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Presidents’ Correspondence and Other Materials (Richards, Whitney, Daugherty), 1888-1904

Identifier: GTA-000010

Scope and Contents

Included are copies of outgoing letters from the tenures of three Georgetown University Presidents - J. Havens Richards (1888-1898), John D. Whitney (1898-1901) and Jerome Daugherty (1901-1905), as well as incoming correspondence received by Father Richards between 1888 and 1898. A volume listing major donations to Georgetown University, 1891-1898, is also present.

The correspondence documents the work of Presidents Richards, Whitney and Daugherty during a period of major reform and significant enhancement of the University’s reputation. Most dates from the ten year term of Father Richards. Included are letters to/from: University administrators especially at the Law and Medical Schools; financial benefactors of the University including E. Francis Riggs and John Vinton and Elizabeth Dahlgren; companies doing business with the University; fellow Jesuits including Patrick F. Healy; local charitable institutions; educators and administrators at other educational institutions; Commissioners of the District of Columbia; federal government officials; parents of students and potential students; alumni; and the Maryland Provincial and the Rector General of the Jesuit Order. Correspondence from relatives of Father Richards is also present.

Among other topics, the letters address the: planning of the University’s centennial celebrations; improvement/expansion of the Law and Medical Schools; planning/construction of Riggs Library, Dahlgren Chapel, and the Georgetown University Hospital with the aim of providing expanded clinical opportunities for Georgetown’s medical students; improvements to campus and existing buildings including Healy Hall, Gaston Hall, and the Observatory; availability and use of telephones and electric lights on campus; happenings in the neighborhood around the University; and the relationship between Georgetown University and the Catholic University of America.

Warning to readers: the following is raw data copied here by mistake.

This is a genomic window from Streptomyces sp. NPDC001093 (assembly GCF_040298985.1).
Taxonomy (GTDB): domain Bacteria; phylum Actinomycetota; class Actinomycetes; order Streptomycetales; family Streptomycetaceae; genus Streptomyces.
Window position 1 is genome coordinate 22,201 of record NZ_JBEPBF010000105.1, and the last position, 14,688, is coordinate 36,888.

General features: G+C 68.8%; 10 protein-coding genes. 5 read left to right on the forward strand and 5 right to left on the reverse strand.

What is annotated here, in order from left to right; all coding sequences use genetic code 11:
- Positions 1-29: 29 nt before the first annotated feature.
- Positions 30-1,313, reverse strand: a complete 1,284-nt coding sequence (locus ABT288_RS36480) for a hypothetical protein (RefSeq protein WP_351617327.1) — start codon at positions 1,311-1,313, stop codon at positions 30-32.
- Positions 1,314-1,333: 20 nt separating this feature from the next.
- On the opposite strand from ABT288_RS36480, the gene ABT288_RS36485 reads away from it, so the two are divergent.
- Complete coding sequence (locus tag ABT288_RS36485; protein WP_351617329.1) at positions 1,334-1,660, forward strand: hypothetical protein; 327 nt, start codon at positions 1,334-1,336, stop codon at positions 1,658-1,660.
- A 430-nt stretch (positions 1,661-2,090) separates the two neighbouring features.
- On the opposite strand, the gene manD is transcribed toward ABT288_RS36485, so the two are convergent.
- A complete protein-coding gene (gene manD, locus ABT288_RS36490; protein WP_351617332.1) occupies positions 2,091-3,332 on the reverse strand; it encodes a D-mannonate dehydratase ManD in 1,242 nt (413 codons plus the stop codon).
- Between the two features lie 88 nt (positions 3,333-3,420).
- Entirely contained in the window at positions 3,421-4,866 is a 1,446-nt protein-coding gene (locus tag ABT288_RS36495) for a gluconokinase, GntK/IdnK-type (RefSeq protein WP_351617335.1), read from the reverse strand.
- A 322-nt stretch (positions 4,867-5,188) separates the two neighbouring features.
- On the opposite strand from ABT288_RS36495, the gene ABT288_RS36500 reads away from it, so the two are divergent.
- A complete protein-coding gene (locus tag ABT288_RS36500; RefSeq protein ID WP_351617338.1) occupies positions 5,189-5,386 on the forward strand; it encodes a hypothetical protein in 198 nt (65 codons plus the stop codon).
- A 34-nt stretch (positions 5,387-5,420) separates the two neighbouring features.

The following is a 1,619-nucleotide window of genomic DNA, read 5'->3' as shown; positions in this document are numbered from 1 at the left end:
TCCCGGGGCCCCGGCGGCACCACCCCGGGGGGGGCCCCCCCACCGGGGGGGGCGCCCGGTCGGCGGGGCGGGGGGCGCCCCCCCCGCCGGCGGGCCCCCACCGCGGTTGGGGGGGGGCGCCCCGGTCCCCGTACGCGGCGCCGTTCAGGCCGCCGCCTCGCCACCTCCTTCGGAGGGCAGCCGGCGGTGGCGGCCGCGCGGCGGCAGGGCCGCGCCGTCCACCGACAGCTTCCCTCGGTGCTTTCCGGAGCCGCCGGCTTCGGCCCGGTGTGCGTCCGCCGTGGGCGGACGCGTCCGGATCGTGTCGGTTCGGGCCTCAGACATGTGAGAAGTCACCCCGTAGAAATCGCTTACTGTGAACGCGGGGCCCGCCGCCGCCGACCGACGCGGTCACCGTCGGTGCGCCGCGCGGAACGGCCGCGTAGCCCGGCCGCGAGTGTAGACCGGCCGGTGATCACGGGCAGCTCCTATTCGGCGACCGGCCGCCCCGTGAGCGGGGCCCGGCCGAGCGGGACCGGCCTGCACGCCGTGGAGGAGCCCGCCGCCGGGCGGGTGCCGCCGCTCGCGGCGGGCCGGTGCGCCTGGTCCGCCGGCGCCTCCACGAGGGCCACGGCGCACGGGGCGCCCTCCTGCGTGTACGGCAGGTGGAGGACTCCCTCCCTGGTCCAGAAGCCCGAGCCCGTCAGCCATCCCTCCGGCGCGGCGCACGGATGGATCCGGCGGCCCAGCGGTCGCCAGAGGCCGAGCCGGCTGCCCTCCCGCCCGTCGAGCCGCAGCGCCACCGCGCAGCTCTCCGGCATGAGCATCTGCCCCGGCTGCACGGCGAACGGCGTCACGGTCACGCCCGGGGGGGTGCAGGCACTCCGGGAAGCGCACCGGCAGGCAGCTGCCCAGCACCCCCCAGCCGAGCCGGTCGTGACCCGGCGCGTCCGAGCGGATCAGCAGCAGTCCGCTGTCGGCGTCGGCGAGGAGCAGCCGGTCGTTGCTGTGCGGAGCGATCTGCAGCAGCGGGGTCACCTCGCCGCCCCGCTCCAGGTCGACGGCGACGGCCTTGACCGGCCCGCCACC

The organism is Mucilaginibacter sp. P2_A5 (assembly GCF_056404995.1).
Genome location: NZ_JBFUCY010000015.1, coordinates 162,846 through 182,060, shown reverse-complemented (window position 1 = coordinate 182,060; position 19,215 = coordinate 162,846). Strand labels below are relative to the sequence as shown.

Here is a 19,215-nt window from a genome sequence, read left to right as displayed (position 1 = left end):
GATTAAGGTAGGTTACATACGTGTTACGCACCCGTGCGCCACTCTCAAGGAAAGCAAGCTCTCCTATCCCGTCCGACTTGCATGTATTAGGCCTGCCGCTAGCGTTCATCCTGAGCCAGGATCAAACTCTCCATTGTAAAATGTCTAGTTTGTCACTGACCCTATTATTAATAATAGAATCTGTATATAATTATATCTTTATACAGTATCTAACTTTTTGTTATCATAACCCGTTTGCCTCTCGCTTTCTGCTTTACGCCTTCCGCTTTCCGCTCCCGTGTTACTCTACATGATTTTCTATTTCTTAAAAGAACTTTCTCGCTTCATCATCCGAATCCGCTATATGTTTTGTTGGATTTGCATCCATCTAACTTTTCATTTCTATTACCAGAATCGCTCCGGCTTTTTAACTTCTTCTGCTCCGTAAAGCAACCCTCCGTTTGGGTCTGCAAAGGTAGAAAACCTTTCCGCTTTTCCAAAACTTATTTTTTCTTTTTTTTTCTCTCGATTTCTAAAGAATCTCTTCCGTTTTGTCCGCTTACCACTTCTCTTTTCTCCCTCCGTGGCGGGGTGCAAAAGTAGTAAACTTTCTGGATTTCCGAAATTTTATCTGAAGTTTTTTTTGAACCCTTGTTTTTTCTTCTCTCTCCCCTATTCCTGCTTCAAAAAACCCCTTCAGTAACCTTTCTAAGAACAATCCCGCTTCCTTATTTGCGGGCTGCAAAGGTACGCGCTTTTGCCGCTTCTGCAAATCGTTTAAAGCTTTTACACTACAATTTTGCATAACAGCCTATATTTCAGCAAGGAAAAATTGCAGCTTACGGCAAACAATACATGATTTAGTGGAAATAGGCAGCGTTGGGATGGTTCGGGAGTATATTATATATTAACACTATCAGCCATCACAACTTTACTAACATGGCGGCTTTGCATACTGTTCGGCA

Materials relating to Father Richards not connected to his presidency of Georgetown can be found in the J. Havens Richards, S.J., Papers, GTA 20211201.


  • 1872 - 1904
  • Majority of material found within 1888 - 1898

Biographical / Historical

Joseph Havens Richards was born on November 8, 1851 in Columbus, Ohio. His father Henry Richards, an ordained Episcopalian minister, converted to Catholicism shortly after his son's birth. Havens attended Boston College where he showed an aptitude for the sciences, especially physics. He entered the Society of Jesus after graduation in 1872 and was named the thirtieth president of Georgetown College in 1888.

Richards' term as president of Georgetown, which lasted until 1898, was marked by the institution of major reforms and the significant enhancement of the quality and stature of the University. He oversaw the improvement of Georgetown’s physical plant, including the completion of the interior of Healy Hall and the construction of Dahlgren Chapel and of a building for the Law School. He planned the University’s centennial celebrations in 1889, established the Georgetown University Hospital to provide expanded clinical opportunities for Georgetown’s medical students, improved the astronomical observatory, and recruited prominent faculty including Austrian astronomer Johann G. Hagen, S.J. He also re-established graduate programs in the arts and sciences and expanded and improved the University's Schools of Medicine and Law School - actions which brought him into direct opposition with Rome's desire to centralize graduate and professional programs in the area at the newly established Catholic University of America, like Georgetown, located in Washington, D.C.